Tag archives: vacuum technology
By Matin Durrani
I’m pleased to say that the latest focus issue of Physics World, which explores the many fascinating applications of vacuum science and technology, is now out.
Plasma processing is a strong theme this year, as we discover why tools and techniques developed as part of the boom in semiconductor fabrication are now benefiting biomaterials. Elsewhere, we reflect on the strengths of the vacuum community with outgoing IUVSTA president Mariano Anderle.
And, as always, this vacuum focus issue provides a great chance to catch up with major industry players, including Pfeiffer Vacuum, Agilent, Honeywell and Edwards, to examine the latest instrument upgrades and trends across the sector.
By Hamish Johnston
Fusion power, redefining the kilogram and mimicking the Martian surface are three exciting areas of science and technology that are benefiting from the latest vacuum equipment. In our latest Focus on Vacuum Technology, which you can read free of charge, Christian Day of the Karlsruhe Institute of Technology in Germany explains how new pumping technologies will be crucial to the successful operation of future fusion power plants. “Proving the power of fusion” focuses on the extraordinary vacuum challenges facing the designers of the planned DEMO reactor, which is expected to generate 2 GW of electrical power by the mid-2030s.
Today, the kilogram is defined in terms of a cylinder of a platinum–iridium alloy that was made in the 1880s. Metrology has moved on since then and all of the other SI base units are now defined in terms of fundamental constants. In “The kilogram’s constant struggle”, Stuart Davidson and Ian Robinson of the National Physical Laboratory in Teddington, UK, explain how vacuum technology is playing a crucial role in the development of new ways of defining the kilogram, one of which will ultimately be chosen as the new global standard.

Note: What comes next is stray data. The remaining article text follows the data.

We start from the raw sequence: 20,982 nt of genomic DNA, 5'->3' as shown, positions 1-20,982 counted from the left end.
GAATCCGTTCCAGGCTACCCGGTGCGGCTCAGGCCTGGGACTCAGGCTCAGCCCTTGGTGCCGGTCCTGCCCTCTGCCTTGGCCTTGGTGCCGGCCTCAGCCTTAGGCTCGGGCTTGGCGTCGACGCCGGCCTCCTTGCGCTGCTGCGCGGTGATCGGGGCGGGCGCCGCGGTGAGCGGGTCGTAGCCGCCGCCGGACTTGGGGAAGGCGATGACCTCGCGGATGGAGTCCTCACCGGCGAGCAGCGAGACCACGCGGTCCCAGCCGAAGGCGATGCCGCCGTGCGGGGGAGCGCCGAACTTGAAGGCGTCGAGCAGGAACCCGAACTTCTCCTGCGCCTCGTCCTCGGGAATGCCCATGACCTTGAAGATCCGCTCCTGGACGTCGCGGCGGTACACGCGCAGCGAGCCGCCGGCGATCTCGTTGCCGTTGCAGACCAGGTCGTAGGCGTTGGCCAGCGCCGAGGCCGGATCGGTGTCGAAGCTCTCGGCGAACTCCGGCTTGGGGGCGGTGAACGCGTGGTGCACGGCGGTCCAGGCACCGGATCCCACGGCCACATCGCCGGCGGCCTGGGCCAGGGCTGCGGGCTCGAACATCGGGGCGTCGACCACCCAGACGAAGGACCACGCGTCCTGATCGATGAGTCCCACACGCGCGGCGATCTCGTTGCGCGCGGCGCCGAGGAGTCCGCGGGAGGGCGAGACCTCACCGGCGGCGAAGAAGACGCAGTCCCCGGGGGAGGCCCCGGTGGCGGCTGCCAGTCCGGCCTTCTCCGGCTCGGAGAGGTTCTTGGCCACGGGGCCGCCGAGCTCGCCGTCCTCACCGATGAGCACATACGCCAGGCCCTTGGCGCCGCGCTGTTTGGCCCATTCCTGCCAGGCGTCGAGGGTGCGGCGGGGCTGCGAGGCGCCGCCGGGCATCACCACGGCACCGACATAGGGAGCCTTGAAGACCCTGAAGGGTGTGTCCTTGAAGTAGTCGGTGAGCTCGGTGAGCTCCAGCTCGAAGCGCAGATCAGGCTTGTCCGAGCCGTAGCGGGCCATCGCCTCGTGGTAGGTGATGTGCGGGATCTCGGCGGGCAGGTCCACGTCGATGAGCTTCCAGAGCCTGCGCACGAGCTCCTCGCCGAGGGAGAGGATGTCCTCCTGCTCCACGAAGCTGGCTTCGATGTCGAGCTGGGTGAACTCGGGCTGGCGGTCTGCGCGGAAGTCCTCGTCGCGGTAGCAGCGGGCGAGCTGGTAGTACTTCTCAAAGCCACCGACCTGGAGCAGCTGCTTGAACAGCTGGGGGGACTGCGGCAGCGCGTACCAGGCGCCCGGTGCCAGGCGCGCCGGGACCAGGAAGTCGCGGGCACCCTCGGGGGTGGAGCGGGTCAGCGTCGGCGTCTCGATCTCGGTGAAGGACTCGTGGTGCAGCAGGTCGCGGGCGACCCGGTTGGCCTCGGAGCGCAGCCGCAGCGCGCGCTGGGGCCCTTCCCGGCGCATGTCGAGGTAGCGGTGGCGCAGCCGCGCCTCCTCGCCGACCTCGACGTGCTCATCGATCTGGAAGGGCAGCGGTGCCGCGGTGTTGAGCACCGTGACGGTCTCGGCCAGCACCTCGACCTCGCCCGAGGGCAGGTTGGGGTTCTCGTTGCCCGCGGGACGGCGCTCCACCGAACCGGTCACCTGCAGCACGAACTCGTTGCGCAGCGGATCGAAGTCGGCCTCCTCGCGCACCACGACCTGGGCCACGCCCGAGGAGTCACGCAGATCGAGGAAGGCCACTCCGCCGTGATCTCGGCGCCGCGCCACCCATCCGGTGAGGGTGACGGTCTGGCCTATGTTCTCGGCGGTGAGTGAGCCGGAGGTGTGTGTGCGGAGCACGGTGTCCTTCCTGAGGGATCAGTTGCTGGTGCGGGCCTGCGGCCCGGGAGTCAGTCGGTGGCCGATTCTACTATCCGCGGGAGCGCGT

By Matin Durrani
Vacuum technology is big business these days, with companies in the sector producing advanced scientific equipment that is vital not only for academic research, but also for manufacturers in other industrial sectors.
In fact, one giant of the vacuum industry – Swedish firm Atlas Copco – bought its UK rival Edwards Vacuum for an eye-watering $1.5bn last year.
If you want to find out more about why Atlas Copco forked out so much cash, don’t miss the latest Physics World focus issue on vacuum technology, which includes an interview with Geert Follens, president of Atlas Copco’s newly created vacuum-solutions division. In the interview, Follens discusses the takeover in more detail and explains why he expects further strong growth in the vacuum market.
Elsewhere in the issue, you can read about a European Union project uniting academia and industry to improve vacuum metrology for production environments. Such efforts are vital even in the drinks industry, where the Van Pur brewery in Poland, for example, uses equipment from KHS Plasmax to coat the inside of bottles with an ultrathin layer of glass using plasma impulse chemical vapour deposition under vacuum.
By Matin Durrani
What would happen if the global positioning system (GPS) were suddenly to stop working or be switched off? A lot more than a few wrong turns during a car journey, that’s for sure.
With so much technology relying on GPS, which is owned and operated by the US, it’s vital that alternative global satellite-navigation systems enter service. Thankfully, Europe’s Galileo system, currently in production in the UK, will be fully operational by the end of the decade. It will also be more accurate than GPS, which could lead to a host of novel applications.
But what’s interesting for physicists is that Galileo would not be possible without advanced vacuum engineering and testing – as you can find out in our new focus issue of Physics World on vacuum technology.